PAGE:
What is it about the phenomenon of excessive Christmas lawn decorations that you find intriguing? What do you think these displays represent?
It’s not the phenomenon of excessive Christmas lawn decorations that I find intriguing. I find the people that do a free, temporary, site-specific public display for their neighbours intriguing. I’m not necessarily looking for the most excessive displays when I’m going to photograph people. I’m looking for displays that show character, that might be something different or region-specific. I’m looking to find out why the decorator takes the time each year to put on these displays for their community. For each person, there’s a different meaning. Some people want to draw attention to a certain charity, or they do it because it’s a reminder of a parent or childhood memory. Of course, the positive reinforcement from the community helps propel them to keep going as well.
What are your personal feelings towards Christmas?
Personally, I’m not a huge Christmas fan. It’s never been my favourite holiday as it’s filled with so much expectation for something material. What this project has brought me is a different understanding of the holiday. To give for the pleasure of others. That’s what the holiday should really be about, and is to so many people -- certainly to the people that I’ve met and have graciously let me into their homes.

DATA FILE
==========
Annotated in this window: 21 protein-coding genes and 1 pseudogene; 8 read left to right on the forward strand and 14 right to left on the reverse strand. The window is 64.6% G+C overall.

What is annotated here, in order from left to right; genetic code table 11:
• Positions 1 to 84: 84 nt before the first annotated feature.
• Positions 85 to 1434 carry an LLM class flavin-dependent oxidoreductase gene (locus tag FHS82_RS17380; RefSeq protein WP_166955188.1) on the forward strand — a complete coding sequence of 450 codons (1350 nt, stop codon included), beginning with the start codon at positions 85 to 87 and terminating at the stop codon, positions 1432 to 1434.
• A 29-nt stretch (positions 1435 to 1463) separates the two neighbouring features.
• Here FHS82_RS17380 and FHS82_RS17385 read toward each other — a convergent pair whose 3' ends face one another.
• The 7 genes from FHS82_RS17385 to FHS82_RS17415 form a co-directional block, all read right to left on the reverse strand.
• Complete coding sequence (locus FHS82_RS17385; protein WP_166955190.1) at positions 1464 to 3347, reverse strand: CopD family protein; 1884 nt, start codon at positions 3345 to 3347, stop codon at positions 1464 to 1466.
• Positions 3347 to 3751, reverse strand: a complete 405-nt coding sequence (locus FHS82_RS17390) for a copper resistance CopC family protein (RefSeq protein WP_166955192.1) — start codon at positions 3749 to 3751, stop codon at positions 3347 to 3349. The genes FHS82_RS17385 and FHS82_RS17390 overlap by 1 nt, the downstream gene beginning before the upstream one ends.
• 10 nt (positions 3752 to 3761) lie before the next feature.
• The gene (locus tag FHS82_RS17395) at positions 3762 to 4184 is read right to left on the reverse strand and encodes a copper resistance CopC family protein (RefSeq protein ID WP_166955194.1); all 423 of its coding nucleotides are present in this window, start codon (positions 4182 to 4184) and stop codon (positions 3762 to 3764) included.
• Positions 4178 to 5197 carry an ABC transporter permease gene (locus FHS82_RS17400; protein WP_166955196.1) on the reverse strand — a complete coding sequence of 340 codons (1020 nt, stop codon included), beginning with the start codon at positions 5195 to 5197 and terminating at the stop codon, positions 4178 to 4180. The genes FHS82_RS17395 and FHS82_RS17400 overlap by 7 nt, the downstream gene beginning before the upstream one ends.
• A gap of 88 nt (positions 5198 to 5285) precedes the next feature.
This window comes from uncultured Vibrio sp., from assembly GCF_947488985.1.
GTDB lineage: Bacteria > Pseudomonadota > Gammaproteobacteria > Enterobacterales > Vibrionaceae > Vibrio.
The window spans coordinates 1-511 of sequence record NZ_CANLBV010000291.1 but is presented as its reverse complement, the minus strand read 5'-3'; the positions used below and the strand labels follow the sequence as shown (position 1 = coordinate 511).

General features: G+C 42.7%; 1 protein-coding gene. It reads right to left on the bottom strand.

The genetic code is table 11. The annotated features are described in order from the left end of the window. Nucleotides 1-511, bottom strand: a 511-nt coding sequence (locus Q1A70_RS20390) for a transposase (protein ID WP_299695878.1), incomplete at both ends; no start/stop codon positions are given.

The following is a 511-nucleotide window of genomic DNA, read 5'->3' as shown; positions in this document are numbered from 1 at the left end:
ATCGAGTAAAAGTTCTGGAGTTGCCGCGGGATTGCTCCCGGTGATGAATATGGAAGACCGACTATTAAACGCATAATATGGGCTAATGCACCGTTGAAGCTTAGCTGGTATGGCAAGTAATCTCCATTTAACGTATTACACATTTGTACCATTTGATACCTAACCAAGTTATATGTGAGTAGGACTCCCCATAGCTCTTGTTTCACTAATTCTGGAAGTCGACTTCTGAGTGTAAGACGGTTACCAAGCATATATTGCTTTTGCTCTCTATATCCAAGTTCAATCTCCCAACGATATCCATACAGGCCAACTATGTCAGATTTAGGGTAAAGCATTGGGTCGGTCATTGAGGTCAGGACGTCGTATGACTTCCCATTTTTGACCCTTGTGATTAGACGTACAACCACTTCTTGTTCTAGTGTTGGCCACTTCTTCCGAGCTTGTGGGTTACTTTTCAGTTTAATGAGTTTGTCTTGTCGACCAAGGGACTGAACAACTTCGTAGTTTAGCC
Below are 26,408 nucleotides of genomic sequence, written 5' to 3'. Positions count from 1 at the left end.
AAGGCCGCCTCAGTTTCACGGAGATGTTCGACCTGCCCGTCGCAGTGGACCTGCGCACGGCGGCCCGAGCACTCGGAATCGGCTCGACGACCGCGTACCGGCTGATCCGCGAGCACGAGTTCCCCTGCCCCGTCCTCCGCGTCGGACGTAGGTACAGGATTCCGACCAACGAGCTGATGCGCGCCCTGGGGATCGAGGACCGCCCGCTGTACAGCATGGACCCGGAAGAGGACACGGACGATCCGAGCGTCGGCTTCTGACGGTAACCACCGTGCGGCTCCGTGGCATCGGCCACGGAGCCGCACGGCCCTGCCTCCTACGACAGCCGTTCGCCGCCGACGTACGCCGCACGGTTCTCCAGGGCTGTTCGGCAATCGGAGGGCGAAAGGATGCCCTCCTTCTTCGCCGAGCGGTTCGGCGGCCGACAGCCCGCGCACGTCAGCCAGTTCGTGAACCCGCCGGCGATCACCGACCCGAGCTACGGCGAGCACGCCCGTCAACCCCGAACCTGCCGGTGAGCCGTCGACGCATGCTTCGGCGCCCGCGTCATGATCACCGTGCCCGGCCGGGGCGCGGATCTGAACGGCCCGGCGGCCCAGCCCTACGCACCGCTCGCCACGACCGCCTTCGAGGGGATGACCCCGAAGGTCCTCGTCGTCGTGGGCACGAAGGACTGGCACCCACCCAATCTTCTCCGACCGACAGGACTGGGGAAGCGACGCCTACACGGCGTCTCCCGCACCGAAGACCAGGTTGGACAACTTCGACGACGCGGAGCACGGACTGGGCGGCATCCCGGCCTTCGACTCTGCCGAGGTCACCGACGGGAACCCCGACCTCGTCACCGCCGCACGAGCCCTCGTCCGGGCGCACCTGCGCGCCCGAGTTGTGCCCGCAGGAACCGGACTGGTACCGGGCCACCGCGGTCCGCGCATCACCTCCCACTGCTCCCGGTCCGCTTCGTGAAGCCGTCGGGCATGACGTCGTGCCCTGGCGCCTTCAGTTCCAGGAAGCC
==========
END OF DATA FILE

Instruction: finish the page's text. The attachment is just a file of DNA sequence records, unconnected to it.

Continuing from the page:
Are you interested in the study of modern America and the suburban family?
I am interested in the study of modern America but told through many different lenses. During the pandemic, I have mainly been living in the Catskills in NY, spending time photographing various people in my county and telling their story through photos and interviews of their experience. My goal is to get a wide-ranging swath of one area and the different perspectives that make up a community.
How does this fit into your wider body of work?
American Christmas fits into my wider body of work as the most grand-scale project I have done that touches on the types of themes that I like to explore. Where does someone fit into the wider world? How do they show themselves to the community? What motivates them to do what they do?
In my project Absence of Sound, I use portraits to tell a story of who someone is, where they come from, what they like to reveal -- all using mostly empty settings. In Dear John, I take the viewer on a journey with my father, to see where he has lived and what these places and his experiences in them have taught him. I use the same horizontal format to get a sense of place so that we’re not just looking at him, but learning who he is from the locations throughout his life.
While American Christmas might seem more lighthearted than these other two projects, the themes are the same -- a question of who someone is and how they got there. I’m endlessly fascinated by everyday people and the choices they’ve made to get them where they are. I try to touch on that in each of my projects.
‘American Christmas’ features the stories of over 40 families and individuals across 12 states. The book is available for purchase here.
All images courtesy Danelle Manthey